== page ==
Gold prices held steady on Friday, as global geopolitical tensions reignited some safe-haven demand, although investors were still eyeing the release of U.S. economic reports later in the day.
On the Comex division of the New York Mercantile Exchange, gold futures for June delivery were little changed at $1,266.36.
The June contract ended Thursday’s session 0.13% higher at $1,265.90 an ounce.
Futures were likely to find support at $1,260.70, the low of April 26 and resistance at $1,279.90, the high of April 25.
Market sentiment weakened after U.S. President Donald Trump said he will either renegotiate or terminate a “horrible” trade deal with South Korea.
The comments came shortly after Trump said that there is a chance the U.S. could have ‘a major conflict with North Korea.’
On Wednesday, the U.S. President proposed slashing tax rates for businesses to 15% from the current 35% for public corporations and 39.6% for small businesses, and on overseas corporate profits returned to the country.
Analysts said traders were disappointed by the lack of new details about the tax reform plan and on skepticism that any comprehensive tax changes will be approved by the House and Senate.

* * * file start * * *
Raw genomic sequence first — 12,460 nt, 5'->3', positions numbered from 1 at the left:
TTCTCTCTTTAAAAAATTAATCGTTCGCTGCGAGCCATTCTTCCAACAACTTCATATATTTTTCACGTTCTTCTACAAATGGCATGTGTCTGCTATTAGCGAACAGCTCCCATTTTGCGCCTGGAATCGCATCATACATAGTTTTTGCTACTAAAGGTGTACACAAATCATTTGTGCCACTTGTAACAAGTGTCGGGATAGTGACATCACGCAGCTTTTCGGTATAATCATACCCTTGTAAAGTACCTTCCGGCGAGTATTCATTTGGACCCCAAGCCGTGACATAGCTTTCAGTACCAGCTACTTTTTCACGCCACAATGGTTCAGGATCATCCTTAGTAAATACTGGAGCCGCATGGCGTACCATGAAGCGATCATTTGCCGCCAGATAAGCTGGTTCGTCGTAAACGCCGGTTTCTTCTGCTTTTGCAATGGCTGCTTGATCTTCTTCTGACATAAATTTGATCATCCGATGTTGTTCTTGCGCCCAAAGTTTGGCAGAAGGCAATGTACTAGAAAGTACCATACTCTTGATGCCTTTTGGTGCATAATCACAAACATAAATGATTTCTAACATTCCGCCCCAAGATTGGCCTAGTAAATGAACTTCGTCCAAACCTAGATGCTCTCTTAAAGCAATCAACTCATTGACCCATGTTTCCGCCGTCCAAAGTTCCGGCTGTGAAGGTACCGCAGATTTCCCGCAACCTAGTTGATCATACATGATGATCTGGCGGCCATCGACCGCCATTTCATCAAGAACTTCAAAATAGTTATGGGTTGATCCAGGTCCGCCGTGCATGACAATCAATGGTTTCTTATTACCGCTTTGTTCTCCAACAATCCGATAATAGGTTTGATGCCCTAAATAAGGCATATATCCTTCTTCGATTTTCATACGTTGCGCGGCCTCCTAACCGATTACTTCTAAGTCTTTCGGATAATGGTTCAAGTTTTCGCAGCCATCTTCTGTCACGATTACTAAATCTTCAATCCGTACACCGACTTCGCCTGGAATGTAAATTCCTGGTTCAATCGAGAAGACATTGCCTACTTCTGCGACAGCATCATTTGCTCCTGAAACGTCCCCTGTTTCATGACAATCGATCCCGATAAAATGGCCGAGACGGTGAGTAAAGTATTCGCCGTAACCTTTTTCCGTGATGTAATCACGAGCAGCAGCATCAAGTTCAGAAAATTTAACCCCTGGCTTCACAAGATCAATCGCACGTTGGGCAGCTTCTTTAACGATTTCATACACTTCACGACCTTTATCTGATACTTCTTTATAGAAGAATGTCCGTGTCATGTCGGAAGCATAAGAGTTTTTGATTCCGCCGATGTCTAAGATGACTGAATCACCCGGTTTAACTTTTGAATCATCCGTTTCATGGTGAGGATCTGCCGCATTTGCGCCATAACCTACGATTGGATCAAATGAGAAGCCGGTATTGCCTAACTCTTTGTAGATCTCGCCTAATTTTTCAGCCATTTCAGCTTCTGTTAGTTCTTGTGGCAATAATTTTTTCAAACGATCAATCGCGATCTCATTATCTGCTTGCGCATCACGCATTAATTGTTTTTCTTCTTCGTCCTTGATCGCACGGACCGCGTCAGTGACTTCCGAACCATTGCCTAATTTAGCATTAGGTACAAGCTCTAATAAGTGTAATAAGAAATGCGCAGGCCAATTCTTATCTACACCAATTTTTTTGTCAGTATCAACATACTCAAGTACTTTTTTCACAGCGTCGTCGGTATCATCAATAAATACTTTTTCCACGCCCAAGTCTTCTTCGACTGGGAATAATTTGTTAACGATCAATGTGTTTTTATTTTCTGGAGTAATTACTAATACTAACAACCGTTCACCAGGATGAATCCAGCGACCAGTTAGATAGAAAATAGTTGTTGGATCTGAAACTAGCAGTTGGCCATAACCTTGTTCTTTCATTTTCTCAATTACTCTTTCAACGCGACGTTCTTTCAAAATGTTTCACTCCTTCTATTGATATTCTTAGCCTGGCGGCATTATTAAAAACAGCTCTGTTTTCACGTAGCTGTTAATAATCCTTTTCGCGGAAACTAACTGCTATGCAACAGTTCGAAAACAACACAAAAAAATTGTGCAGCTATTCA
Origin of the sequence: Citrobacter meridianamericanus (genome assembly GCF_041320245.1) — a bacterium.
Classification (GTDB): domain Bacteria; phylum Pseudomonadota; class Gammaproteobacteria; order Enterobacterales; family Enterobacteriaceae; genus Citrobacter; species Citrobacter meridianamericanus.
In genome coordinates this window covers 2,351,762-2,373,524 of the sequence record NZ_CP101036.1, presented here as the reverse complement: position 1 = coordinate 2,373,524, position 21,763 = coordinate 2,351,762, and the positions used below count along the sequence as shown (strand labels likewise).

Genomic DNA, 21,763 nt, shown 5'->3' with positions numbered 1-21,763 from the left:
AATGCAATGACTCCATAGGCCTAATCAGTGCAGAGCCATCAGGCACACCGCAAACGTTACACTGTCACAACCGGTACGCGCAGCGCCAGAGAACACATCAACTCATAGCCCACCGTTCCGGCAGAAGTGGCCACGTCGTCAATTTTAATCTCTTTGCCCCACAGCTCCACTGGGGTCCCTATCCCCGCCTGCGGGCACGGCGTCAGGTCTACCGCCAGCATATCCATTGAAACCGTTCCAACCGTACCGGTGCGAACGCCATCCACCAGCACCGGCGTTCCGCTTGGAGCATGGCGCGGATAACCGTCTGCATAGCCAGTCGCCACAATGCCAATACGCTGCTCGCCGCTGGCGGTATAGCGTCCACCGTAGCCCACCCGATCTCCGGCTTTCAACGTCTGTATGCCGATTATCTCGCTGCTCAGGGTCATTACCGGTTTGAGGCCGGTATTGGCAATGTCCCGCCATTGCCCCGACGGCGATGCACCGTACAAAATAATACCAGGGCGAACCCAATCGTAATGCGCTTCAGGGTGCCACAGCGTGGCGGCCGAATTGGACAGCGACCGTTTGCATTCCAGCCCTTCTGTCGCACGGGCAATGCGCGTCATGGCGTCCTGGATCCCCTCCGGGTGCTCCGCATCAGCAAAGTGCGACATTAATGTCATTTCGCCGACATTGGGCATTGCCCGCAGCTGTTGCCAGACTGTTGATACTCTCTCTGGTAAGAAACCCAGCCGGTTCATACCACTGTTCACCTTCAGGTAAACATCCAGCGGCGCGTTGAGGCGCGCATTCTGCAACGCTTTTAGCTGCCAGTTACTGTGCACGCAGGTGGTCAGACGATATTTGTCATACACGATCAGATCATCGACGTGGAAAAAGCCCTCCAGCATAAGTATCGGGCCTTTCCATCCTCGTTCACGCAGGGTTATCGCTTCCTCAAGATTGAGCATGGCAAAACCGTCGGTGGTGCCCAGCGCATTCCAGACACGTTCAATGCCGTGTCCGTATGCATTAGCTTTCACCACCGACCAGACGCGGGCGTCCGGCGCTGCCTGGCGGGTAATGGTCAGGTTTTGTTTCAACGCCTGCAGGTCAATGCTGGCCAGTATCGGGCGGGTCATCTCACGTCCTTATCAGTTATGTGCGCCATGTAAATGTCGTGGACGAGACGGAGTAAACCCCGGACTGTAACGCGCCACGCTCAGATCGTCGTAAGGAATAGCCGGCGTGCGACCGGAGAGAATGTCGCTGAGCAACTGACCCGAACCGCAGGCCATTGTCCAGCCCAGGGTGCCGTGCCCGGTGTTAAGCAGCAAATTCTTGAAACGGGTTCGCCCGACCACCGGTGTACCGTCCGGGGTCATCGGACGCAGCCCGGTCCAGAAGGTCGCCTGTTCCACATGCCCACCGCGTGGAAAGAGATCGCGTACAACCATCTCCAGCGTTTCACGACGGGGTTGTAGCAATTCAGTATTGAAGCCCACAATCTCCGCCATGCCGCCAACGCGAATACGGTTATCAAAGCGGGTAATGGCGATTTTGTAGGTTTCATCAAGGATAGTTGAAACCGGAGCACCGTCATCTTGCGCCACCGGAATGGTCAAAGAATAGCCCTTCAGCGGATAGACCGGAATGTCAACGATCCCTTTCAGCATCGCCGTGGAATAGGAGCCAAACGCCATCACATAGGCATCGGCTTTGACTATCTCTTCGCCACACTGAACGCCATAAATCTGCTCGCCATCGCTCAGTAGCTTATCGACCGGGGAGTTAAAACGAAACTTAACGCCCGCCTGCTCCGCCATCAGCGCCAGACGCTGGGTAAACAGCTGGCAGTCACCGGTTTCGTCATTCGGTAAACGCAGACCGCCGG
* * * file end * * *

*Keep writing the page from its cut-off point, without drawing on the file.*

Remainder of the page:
Meanwhile, the U.S. Congress began moving to extend Friday’s budget deadline until May 5 and is expected to pass legislation allowing more time to finalize a spending deal to fund the federal government through September and avoid a shutdown.
Without the congressional extension or a longer-term funding bill, federal agencies will run out of money by midnight Friday.
Market participants were also looking ahead to the release of reports on U.S. first-quarter growth and consumer sentiment, due later Friday.
Elsewhere in metals trading, silver futures for May delivery gained 0.24% to $17.376 a troy ounce, while copper futures for May delivery added 0.12% to $2.596 a pound.[:]